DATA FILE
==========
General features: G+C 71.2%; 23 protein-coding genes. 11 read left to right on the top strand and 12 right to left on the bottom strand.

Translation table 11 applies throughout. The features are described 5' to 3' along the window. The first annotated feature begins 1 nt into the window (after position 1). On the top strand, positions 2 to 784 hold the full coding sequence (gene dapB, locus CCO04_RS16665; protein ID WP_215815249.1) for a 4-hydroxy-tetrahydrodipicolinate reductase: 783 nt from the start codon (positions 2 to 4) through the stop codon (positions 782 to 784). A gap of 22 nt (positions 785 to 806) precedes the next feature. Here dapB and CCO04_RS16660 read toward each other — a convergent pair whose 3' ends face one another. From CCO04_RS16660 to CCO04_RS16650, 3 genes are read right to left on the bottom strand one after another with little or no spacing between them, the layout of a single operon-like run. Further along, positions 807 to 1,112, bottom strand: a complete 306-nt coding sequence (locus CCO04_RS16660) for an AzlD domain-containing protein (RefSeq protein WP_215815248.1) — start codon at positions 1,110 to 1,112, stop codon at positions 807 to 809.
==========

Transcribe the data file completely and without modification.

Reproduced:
General features: G+C 71.2%; 23 protein-coding genes. 11 read left to right on the top strand and 12 right to left on the bottom strand.

Translation table 11 applies throughout. The features are described 5' to 3' along the window. The first annotated feature begins 1 nt into the window (after position 1). On the top strand, positions 2 to 784 hold the full coding sequence (gene dapB, locus CCO04_RS16665; protein ID WP_215815249.1) for a 4-hydroxy-tetrahydrodipicolinate reductase: 783 nt from the start codon (positions 2 to 4) through the stop codon (positions 782 to 784). A gap of 22 nt (positions 785 to 806) precedes the next feature. Here dapB and CCO04_RS16660 read toward each other — a convergent pair whose 3' ends face one another. From CCO04_RS16660 to CCO04_RS16650, 3 genes are read right to left on the bottom strand one after another with little or no spacing between them, the layout of a single operon-like run. Further along, positions 807 to 1,112, bottom strand: a complete 306-nt coding sequence (locus CCO04_RS16660) for an AzlD domain-containing protein (RefSeq protein WP_215815248.1) — start codon at positions 1,110 to 1,112, stop codon at positions 807 to 809.